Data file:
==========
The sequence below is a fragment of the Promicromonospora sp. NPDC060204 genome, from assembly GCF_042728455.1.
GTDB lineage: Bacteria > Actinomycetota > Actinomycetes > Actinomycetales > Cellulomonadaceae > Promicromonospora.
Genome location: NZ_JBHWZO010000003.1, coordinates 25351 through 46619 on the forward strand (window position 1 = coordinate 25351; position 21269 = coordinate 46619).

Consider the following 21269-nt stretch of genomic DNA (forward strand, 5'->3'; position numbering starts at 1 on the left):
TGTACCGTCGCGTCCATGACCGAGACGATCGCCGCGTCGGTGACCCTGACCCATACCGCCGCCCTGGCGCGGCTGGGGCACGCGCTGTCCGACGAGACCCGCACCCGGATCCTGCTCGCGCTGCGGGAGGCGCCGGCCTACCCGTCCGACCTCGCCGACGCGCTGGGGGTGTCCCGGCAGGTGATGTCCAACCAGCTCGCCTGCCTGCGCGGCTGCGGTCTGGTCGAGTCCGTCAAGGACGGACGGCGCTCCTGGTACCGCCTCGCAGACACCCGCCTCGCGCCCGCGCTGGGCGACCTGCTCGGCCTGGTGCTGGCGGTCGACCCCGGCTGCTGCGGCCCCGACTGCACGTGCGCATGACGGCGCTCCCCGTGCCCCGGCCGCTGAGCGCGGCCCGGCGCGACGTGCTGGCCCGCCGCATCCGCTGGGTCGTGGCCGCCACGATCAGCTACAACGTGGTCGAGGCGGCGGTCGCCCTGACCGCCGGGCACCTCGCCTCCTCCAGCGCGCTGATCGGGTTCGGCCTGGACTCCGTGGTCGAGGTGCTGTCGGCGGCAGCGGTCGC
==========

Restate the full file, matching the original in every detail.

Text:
The sequence below is a fragment of the Promicromonospora sp. NPDC060204 genome, from assembly GCF_042728455.1.
GTDB lineage: Bacteria > Actinomycetota > Actinomycetes > Actinomycetales > Cellulomonadaceae > Promicromonospora.
Genome location: NZ_JBHWZO010000003.1, coordinates 25351 through 46619 on the forward strand (window position 1 = coordinate 25351; position 21269 = coordinate 46619).

Consider the following 21269-nt stretch of genomic DNA (forward strand, 5'->3'; position numbering starts at 1 on the left):
TGTACCGTCGCGTCCATGACCGAGACGATCGCCGCGTCGGTGACCCTGACCCATACCGCCGCCCTGGCGCGGCTGGGGCACGCGCTGTCCGACGAGACCCGCACCCGGATCCTGCTCGCGCTGCGGGAGGCGCCGGCCTACCCGTCCGACCTCGCCGACGCGCTGGGGGTGTCCCGGCAGGTGATGTCCAACCAGCTCGCCTGCCTGCGCGGCTGCGGTCTGGTCGAGTCCGTCAAGGACGGACGGCGCTCCTGGTACCGCCTCGCAGACACCCGCCTCGCGCCCGCGCTGGGCGACCTGCTCGGCCTGGTGCTGGCGGTCGACCCCGGCTGCTGCGGCCCCGACTGCACGTGCGCATGACGGCGCTCCCCGTGCCCCGGCCGCTGAGCGCGGCCCGGCGCGACGTGCTGGCCCGCCGCATCCGCTGGGTCGTGGCCGCCACGATCAGCTACAACGTGGTCGAGGCGGCGGTCGCCCTGACCGCCGGGCACCTCGCCTCCTCCAGCGCGCTGATCGGGTTCGGCCTGGACTCCGTGGTCGAGGTGCTGTCGGCGGCAGCGGTCGC